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Highlights of TIFF 2015 (Flack’s Report)

Posted on | May 2, 2015 | Add Comments

Operation ArcticTIFF Kids, a Toronto kid’s film festival (one of the world’s largest), is a twelve day spectacular of contemporary children’s cinema, collected from all around the world. Flick and Flack attended for their fourth time this year and managed to see some notable films. Here, Flack writes about three standout movies from his weekend in Canada.

Operation Arctic has one unbelievable, sort of ridiculous, insanely intruiging premise: a teen girl and her two younger twin siblings hide away on a helicopter in an attempt to locate their missing father, then end up stuck in Arctic Norway. With no one else around and a limited supply of canned foods to live off of, the dire situation only gets worse as polar-bear attacks and and harsh weather dampen the hopes of the three siblings. Go along with the over-the-top story of the film and you’ll be delighted by a well-executed, old-fashioned adventure yarn. The frigidly beautiful cinematography and some gripping bear battles are highlights.

Top SpinMany of the best documentaries focus on topics that seem uninteresting and odd, but manage to turn them into riveting and informative films. Top Spin does just that. The doc follows three teen table-tennis players as they compete for a spot at the Olympics, balance school with sports, and discuss the joy and pain of competitive sports. It has all the boiling suspense and riveting action of a great sports movie, but with thoughtful, poignant interviews to add some depth.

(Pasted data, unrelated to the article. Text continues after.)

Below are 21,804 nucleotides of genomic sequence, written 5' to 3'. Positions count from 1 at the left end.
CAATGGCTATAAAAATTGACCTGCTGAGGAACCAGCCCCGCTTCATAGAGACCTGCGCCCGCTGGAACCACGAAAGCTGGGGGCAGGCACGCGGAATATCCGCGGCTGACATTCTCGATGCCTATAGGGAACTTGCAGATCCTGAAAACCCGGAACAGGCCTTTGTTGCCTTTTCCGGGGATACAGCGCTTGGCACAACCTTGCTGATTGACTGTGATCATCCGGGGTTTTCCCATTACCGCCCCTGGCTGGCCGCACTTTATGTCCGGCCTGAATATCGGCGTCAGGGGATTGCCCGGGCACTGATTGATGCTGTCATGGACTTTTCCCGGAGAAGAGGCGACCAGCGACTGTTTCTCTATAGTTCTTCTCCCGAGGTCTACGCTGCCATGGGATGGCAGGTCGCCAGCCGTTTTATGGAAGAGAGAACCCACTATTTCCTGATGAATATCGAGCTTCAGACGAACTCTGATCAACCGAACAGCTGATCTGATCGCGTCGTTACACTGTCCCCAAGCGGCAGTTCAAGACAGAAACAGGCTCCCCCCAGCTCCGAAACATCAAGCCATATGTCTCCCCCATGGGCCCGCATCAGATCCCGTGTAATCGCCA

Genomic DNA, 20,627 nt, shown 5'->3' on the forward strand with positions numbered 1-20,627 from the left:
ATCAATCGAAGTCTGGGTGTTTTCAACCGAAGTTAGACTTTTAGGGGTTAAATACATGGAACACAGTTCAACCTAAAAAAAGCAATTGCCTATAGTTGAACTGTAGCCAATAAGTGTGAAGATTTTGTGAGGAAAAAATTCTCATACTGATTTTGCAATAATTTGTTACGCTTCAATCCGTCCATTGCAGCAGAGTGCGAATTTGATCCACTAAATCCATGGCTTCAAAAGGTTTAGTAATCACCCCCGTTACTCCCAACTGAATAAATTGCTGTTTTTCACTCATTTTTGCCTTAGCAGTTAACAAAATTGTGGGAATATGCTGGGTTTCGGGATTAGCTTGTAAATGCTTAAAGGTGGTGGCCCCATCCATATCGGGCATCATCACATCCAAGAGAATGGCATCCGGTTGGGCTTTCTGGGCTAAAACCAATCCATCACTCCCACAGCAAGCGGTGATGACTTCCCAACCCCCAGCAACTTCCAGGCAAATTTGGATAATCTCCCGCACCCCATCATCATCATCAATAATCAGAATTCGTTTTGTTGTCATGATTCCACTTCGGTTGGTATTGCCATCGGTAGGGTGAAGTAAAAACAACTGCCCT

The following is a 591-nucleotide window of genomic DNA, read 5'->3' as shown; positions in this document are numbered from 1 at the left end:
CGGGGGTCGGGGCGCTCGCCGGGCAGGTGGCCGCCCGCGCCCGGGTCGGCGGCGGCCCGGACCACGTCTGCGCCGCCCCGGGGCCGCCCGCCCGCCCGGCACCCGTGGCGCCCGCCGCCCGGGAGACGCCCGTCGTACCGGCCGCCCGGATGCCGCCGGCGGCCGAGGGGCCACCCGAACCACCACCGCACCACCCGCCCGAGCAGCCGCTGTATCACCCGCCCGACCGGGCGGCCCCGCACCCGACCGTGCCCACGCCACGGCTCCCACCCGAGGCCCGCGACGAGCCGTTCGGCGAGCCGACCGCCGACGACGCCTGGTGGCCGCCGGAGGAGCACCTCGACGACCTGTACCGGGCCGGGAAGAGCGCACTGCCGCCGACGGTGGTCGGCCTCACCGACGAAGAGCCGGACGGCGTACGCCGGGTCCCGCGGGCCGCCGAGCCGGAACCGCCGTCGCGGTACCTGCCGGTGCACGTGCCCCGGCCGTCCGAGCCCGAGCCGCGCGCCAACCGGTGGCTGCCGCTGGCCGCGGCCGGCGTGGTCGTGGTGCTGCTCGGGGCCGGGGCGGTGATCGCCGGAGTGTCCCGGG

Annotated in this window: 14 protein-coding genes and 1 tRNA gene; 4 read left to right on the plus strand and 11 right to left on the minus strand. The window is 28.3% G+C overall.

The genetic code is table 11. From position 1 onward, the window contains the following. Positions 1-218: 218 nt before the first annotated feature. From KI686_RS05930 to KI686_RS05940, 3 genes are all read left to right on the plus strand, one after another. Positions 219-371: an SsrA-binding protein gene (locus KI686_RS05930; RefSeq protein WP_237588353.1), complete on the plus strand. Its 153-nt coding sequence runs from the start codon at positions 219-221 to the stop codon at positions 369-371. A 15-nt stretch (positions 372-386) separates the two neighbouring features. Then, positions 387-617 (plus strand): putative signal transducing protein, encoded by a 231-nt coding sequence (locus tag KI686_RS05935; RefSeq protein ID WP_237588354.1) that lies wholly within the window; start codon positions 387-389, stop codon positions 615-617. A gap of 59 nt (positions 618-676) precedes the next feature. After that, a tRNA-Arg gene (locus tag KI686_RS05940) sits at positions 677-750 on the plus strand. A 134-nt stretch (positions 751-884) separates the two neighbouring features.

LabyrinthusBelgian sci-fi adventure Labyrinthus has it’s flaws, but manages to surprise more often than one would expect of a big-budget family film. The adventure begins when Frikke, an average teen, picks up a mysterious camera left behind by a masked biker. He soon realizes the object holds the keys to a dangerous but compelling video game, inside of which a young girl is trapped. Frikke is the only one capable of saving the girl, and it’s up to him to locate and stop the creator of the game. Labyrinthus is a bit like a digital-age update of Jumanji, though it’s darker in tone than that film. The multi-stranded plot does have some weak stretches, and most attempts at humor fall flat, but this is still a refreshingly imaginative adventure.